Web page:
After a nearly 11-month, pandemic-induced hiatus, Division I college baseball returns this weekend — with a bang that merits an exclamation point! Maybe three!!!
That’s because the 2021 college baseball season promises the highest skill level, most experience and deepest rosters in history of the sport. That’s no exaggeration. Mississippi teams are really loaded, but their respective coaches warn, collectively: So is everybody else.
Nobody lost a year of eligibility in last year’s COVID-shortened season. What’s more, Major League Baseball limited its 2020 draft to just five rounds. So highly talented players, who under normal circumstances would have gone pro last spring, are back in college baseball. So many incoming freshmen who might have gone pro in a normal year will play college baseball instead.
At Mississippi State, Chris Lemonis welcomes back the middle three hitters in his batting order. Any other time, all three probably already would have played their first season of professional baseball. State, Ole Miss and Southern Miss all welcome back at least five experienced standouts who ordinarily would have graduated or turned pro. Little wonder, Ole Miss is ranked No. 5, Mississippi State No. 9, and Southern Miss No. 29 in Collegiate Baseball’s pre-season poll.
“I think what you’re going to see is that everybody else has a whole lot more depth than they normally have had,” Southern Miss coach Scott Berry said. “College baseball is going to be really, really good this season.”
Said Damon Ianelli, a Colorado Rockies scouting executive, “From what I see, the pitching arms are deeper than the bats. Normally, on an SEC weekend, the pitching is pretty much gone by Sunday and you’re just watching the bats. This spring, you’ll be watching some pretty high draft picks throw on Sunday. It’s gonna be tougher on hitters.”
The end of the 2020 season was tough on everybody. Remember? Ole Miss was 16-1 and on a 16-game winning streak when the season was canceled. Mississippi State and Southern Miss were both 12-4 and playing at a high level. The sudden end hit no program harder than it slammed Mike Bianco and his Ole Miss Rebels.
Nearly 11 months later, Bianco can be philosophical about it.
“Everybody is going to have painful memories, their story, of this pandemic,” Bianco said. “People have lost graduations, lost proms, delayed weddings, didn’t have funerals. Everybody has sacrificed. Everybody has their story…. For us, our baseball program, it was really difficult.
“In baseball, your season almost always ends with a loss unless you win the national championship,” Bianco continued. “I’ve never won a national championship, so it’s always been with a loss. That team meeting out in right field after that last game is one of the most difficult things. You’re never quite prepared for it. But last year was harder. We had won 16 straight, we were playing our best baseball. It was all in front of us, and then it was gone. That was the hardest talk I’ve ever had, really emotional.”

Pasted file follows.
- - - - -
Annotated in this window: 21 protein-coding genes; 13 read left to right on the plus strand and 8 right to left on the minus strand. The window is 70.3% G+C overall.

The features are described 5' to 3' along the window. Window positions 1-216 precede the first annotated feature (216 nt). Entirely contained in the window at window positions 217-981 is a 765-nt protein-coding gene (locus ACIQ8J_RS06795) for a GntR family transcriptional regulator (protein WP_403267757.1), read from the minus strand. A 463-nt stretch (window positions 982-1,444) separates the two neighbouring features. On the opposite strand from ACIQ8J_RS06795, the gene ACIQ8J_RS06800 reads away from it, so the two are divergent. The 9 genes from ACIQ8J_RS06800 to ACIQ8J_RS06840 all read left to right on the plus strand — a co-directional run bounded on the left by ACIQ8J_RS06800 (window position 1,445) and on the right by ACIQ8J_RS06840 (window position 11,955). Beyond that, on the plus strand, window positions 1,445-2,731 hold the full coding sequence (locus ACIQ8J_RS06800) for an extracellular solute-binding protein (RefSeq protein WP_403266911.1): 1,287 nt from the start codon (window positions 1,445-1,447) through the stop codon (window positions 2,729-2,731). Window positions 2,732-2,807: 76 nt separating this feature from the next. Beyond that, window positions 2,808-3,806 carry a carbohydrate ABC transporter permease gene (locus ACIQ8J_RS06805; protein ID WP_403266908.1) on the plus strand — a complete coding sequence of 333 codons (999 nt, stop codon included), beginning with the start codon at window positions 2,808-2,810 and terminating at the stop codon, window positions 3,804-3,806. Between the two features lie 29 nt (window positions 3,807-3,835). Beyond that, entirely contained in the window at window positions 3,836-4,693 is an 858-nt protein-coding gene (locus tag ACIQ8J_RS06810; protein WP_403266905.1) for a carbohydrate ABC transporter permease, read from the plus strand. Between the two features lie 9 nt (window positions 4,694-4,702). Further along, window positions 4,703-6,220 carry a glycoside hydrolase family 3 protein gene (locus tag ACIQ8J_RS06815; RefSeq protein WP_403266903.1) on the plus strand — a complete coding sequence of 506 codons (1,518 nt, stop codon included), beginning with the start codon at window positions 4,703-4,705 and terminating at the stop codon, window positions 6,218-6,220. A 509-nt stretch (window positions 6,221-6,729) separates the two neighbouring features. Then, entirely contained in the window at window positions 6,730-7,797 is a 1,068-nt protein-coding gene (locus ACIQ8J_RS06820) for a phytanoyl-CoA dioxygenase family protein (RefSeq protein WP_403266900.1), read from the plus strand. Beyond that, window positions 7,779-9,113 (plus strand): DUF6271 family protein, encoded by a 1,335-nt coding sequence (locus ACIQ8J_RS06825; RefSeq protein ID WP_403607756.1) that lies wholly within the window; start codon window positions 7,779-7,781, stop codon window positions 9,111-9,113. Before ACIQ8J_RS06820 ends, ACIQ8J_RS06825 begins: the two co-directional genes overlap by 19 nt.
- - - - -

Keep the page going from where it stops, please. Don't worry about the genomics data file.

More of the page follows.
Bianco says his guys are more than ready to play. Lemonis and Barry say the same. After all, it’s been nearly 48 weeks…
“It’s like preparing for your final exams,” Berry said. “You can only study so much, and then it’s time to take it and see where you are.”
Ole Miss and State will have to wait an extra day to start. Southern Miss might, also. Last season ended with a pandemic just beginning. This season begins with historically frigid Mississippi weather that has baseball fields across the state covered by snow and ice. The highways and bridges that lead to those parks are iced, as well.
Ole Miss and State were scheduled to open Friday in the State Farm College Baseball Showdown at the Texas Rangers Globe Life Park in Arlington, Texas. The event, which features the two Mississippi teams and Arkansas facing off against Texas, Texas Tech and TCU of the Big 12, will begin Saturday instead of Friday because weather has delayed travel.
State will play Texas at 11 a.m. Saturday, followed by Ole Miss and TCU at 3. All six participating teams are ranked among the top 22 teams in the Collegiate Baseball preseason poll. Nearly all, if not all, Major League Baseball teams are expected to have scouts in attendance.
Southern Miss is scheduled to open at home with a Friday-Saturday-Sunday series against Northwestern (La.) State, provided the visitors can make the bus trip. The weather forecast makes that dicey, at best, until Friday. The series could move back one day.
“We’ll do whatever it takes to play,” Berry said. “We need to play whether it’s single games or playing a doubleheader on Saturday.”
Meanwhile, all three of the Mississippi coaches keep their fingers crossed about COVID-19 testing within their programs as the season nears.
“It’s nice to talk about all the depth we have with the expanded rosters,” Berry said. “The thing is, you are one positive test and all the contact tracing that comes with it away from a situation where you are really going to need all that depth and maybe more.”